How Do You Calculate Lost Earning Capacity?

To prove the diminished earning capacity, the injured party must prove the actual income that he or she would have earned had the injury not happened. The actual income must be proven with reasonable certainty. However, because any evidence of diminished earning capacity is speculative, it's daunting to prove the financial damages caused by lost earning capacity.

Calculating financial damages for lost income is relatively simple because it only requires an examination of work attendance records and pay stubs to establish the actual income not earned. However, calculating financial losses for the lost earning capacity is much more complicated. It requires making a prediction of the injured victim’s future career and future work ability, which may include promotions, raises, benefits, and other impacts to the potential income.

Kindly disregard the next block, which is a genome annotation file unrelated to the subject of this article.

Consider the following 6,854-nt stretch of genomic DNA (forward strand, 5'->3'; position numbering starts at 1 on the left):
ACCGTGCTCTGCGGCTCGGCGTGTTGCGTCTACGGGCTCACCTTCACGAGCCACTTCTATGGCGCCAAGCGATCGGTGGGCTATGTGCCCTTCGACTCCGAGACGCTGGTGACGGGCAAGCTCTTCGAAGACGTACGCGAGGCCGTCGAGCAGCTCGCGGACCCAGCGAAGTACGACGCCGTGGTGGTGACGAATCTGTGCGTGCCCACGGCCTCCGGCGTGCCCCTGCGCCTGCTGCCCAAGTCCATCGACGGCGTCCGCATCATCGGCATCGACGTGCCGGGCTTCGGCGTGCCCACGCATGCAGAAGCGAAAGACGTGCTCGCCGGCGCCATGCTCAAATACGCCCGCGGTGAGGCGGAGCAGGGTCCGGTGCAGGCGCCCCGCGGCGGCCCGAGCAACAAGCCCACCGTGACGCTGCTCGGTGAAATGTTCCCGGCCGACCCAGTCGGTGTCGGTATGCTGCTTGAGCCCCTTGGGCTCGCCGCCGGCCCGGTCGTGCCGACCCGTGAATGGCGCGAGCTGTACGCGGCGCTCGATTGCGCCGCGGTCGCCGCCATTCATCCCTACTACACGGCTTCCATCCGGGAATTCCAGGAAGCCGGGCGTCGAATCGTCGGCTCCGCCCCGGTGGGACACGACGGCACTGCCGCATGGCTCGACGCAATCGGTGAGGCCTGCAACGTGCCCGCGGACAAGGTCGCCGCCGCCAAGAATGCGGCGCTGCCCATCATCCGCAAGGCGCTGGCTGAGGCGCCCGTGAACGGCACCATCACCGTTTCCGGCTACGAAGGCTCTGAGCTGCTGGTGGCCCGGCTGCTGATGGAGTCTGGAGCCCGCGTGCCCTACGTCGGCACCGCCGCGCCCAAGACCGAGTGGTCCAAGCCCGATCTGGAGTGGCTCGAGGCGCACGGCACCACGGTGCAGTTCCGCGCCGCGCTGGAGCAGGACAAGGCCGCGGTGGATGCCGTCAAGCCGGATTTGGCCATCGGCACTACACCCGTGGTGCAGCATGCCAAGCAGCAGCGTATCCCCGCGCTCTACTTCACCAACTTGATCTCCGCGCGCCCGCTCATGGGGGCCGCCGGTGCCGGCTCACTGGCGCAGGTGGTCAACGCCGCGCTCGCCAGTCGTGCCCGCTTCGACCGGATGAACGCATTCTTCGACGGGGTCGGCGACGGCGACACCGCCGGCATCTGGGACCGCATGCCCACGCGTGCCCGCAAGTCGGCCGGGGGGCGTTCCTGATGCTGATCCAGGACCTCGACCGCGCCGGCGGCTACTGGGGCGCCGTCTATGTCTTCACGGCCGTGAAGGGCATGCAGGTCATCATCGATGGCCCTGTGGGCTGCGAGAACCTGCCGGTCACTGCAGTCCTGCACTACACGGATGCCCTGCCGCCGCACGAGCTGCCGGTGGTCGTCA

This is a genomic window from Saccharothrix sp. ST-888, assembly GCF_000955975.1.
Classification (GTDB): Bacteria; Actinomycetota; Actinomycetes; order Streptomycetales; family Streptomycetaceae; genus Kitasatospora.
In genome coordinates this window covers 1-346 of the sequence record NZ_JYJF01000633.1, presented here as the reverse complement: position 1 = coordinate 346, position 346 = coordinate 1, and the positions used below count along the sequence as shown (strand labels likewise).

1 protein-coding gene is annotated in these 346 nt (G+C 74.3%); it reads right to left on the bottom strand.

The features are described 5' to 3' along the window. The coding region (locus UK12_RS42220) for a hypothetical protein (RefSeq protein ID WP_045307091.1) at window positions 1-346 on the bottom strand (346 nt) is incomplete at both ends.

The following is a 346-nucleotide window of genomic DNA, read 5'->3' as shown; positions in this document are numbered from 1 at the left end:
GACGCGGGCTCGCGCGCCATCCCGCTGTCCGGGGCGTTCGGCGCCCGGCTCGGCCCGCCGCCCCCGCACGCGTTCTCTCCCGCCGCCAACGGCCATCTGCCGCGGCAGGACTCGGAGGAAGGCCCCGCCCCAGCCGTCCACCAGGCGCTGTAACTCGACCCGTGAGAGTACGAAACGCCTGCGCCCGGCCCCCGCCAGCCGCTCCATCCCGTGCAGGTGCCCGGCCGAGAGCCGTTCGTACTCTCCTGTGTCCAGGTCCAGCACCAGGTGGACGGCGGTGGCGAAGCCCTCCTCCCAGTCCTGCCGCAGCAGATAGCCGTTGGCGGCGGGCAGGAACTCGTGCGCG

How Do You Prove Lost Future Earning Capacity?

To win a diminished earning capacity claim, a plaintiff must prove that they have a permanent impairment, which has some severe effect on their employability. The permanence could be as subtle as recurrent episodes of mental trauma or pain from a soft tissue injury or as obvious as a limb. The effect on an injured person's employment prospects need not be a present one.

This means that the claim for lost earning capacity is valid even though the injured person has incurred no economic loss as of the time of trial. When proving an injury’s effect on your employability--present or future, you must prove disability from a particular job or a general line of work. After you prove your disability from certain work, you're not compelled to show evidence of your residual earning capacity.

Contact our attorneys to ensure your claim covers loss of earning capacity